This was an ambispective, multicenter cohort study including consecutive patients with dMMR/MSI-H mCRC treated at 11 cancer centers with immune-checkpoint inhibitors (ICI), that is, an anti-PD-(L)1 (programmed death (ligand)1) ± an anti-CTLA-4 agent. Mismatch repair and/or MSI status was locally assessed through immunohistochemistry or multiplex PCR, respectively, as per international guidelines.20 IrAEs were defined as the first AE that occurred after ICI start considered to result from immunological dysfunction, by treating physicians. They were graded based on National Cancer Institute Common Terminology Criteria for Adverse Events (CTCAE) V.5.0.
The study endpoints were progression-free survival (PFS) and overall survival (OS). PFS was defined as the time interval between date of first ICI administration and first disease progression, relapse or death due to any cause, whichever occurred first. OS was defined as the time interval between date of first ICI administration and death due to any cause. Time was censored at the date of last follow-up (FU) for patients who were still alive for OS, and event-free for PFS.
We analyzed the first occurrence of irAEs, together with the corresponding grade according to the organ affected, and calculated a summary score of organ-specific irAEs burden. This ‘burden score’ consisted in a simplified version of the adverse event burden score proposed by Le-Rademacher et al,21 and was obtained by summing the grade of organ-specific irAEs. Therefore, higher burden score values correlate with higher grade and/or frequency of irAEs, and the same value of the score may be obtained by cumulating many low-grade irAEs or few high-grade irAEs. Univariable and multivariable Cox models were fitted to evaluate the association between the end-points and the organ-specific irAE burdens modeled as time-dependent variables. Several patients and disease characteristics were considered as adjustment factors in the multivariable models: sex, age, Eastern Cooperative Oncology Group Performance Status, primary tumor sidedness (left, right), primary tumor resection, mutational status (RAS mutation, BRAF mutation, RAS, and BRAF wild-type), presence of synchronous metastases, number of metastatic sites (1, >1), presence of bone metastases, lung metastases, peritoneal metastases, brain metastases, nodal metastases, prior adjuvant treatment, prior treatment(s) for metastatic disease, ICI regimen (anti-CTLA-4-based combination or anti-PD-(L)1 monotherapy). To prevent overfitting and obtain reliable estimates, the adjustment was operated by means of an end-point-specific score beforehand estimated as the linear predictor from a Cox model including all the above listed adjustment factors.
Statistical analyses were conducted using the SAS (version 9.2) and R software programs (http://www.r-project.org/).
Characteristics of study population and description of irAEs
Data of 331 patients with dMMR/MSI-H mCRC receiving with ICIs were retrieved. Median FU time was 29.65 months (IQR, IQR 12.43–44.84). The main patients and disease characteristics are summarized in table 1.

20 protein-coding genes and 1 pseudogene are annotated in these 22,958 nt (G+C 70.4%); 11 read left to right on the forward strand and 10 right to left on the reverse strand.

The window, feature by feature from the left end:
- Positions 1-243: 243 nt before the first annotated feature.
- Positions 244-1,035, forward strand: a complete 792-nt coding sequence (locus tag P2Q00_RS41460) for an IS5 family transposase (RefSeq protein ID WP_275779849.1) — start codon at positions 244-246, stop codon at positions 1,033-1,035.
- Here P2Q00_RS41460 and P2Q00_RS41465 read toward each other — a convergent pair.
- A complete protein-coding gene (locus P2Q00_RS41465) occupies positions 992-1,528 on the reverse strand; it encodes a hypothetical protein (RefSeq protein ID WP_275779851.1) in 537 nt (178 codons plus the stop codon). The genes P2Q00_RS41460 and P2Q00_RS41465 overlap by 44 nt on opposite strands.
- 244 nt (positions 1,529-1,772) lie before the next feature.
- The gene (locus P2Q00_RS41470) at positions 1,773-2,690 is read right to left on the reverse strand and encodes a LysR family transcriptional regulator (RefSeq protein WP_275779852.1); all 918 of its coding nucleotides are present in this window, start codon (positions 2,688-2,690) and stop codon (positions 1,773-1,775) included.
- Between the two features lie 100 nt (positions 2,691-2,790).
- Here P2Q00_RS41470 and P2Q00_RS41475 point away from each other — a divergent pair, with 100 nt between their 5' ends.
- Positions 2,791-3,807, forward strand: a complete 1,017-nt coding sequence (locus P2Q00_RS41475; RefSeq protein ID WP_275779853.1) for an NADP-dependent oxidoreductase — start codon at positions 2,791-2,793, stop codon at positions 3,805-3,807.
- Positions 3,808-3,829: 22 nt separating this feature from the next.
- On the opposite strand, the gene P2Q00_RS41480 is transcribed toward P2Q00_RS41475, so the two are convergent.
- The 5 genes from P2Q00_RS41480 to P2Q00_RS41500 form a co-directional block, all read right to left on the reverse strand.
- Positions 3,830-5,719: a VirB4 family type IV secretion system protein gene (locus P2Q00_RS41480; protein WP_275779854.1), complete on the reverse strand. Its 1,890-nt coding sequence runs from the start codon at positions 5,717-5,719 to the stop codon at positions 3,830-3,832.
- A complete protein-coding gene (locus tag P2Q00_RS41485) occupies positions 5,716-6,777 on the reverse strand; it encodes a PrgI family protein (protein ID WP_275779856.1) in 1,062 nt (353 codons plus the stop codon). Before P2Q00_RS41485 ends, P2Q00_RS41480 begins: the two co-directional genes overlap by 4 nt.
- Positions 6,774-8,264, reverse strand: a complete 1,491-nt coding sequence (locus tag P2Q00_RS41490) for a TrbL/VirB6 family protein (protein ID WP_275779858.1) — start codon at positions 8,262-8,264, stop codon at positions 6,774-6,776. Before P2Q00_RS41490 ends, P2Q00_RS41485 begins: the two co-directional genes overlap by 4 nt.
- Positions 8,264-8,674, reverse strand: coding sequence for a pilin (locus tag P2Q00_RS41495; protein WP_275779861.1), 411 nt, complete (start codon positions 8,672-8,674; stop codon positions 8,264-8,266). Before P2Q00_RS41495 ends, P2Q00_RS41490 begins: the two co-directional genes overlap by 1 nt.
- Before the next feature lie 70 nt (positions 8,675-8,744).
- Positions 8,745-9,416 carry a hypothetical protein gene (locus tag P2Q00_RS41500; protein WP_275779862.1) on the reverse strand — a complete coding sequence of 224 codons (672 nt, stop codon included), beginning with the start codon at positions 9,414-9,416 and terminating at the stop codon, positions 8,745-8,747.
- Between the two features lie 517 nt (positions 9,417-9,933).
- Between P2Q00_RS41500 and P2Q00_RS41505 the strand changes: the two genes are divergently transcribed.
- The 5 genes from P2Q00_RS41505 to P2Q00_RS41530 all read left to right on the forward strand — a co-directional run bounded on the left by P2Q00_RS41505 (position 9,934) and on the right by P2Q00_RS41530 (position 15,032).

Most patients (78.5%) received at least one previous treatment line for advanced disease before ICI start. Eventually, 72.2% patients were treated with anti-PD-(L)1 monotherapy, while the remaining patients (27.8%) received anti-CTLA-4-based combination therapy. At censoring time for this study, a total of 122 patients (36.8%) experienced progressive disease (PD). Overall, 144 patients (43.5%) experienced at least one irAE (any grade and site). A detailed description of irAEs according to organ affected and grade of severity can be found in figure 1. Most common adverse effects were hypo- or hyper-thyroidism (n=58; 17.5%), skin toxicity (n=44; 13.3%) and gastrointestinal disorders (n=35; 10.6%). We grouped together less frequent irAEs, such as anemia, infusion reactions, xeropthalmia, under the category ‘other’. Most irAEs were reported as <G3. Of note, no lethal (G5) irAE was registered in our cohort. Among the patients who experienced at least 1 irAEs, toxicity was managed through supportive treatment in 83 patients (57.6%), while steroid therapy was required in 51 (35.4%). In 10 patients (6.9%), irAEs led to drug cessation (3 due to gastrointestinal, 2 due to neurological, 2 due to renal, 2 due to hepatic irAEs, and 1 due to pneumonitis). Mean prednisone-equivalent dosage of steroid therapy was 62.8 mg/day (IQR 25–82.5). A table with the summary of the patients who required steroid treatment for specific irAE(s) can be found in online supplemental material. Median time to onset of toxicity (figure 2) was shortest for renal (1.0 months, IQR, 0.7–3.0), liver (1.3 months, IQR 0.8–2.3), skin (1.5 months, IQR 0.7–7.1), and gastrointestinal (1.7 months, IQR 0.4–5.5) irAEs. Other toxicities generally presenting within 4 months from ICI start date were thyroid, other, neurological irAEs and arthritis. Late immune-related toxicities included myositis, hypophysitis, pancreatitis, and pneumonitis. A visual representation of median onset timing of organ-specific irAEs can be found in figure 2.
Association of irAEs with survival outcomes
Higher burden of any irAEs was not significantly associated with OS (HR 0.89; 95% CI CI 0.53 to 1.48; p=0.582) nor with PFS (HR 1.27; 95% CI 0.82 to 1.96; p=0.068).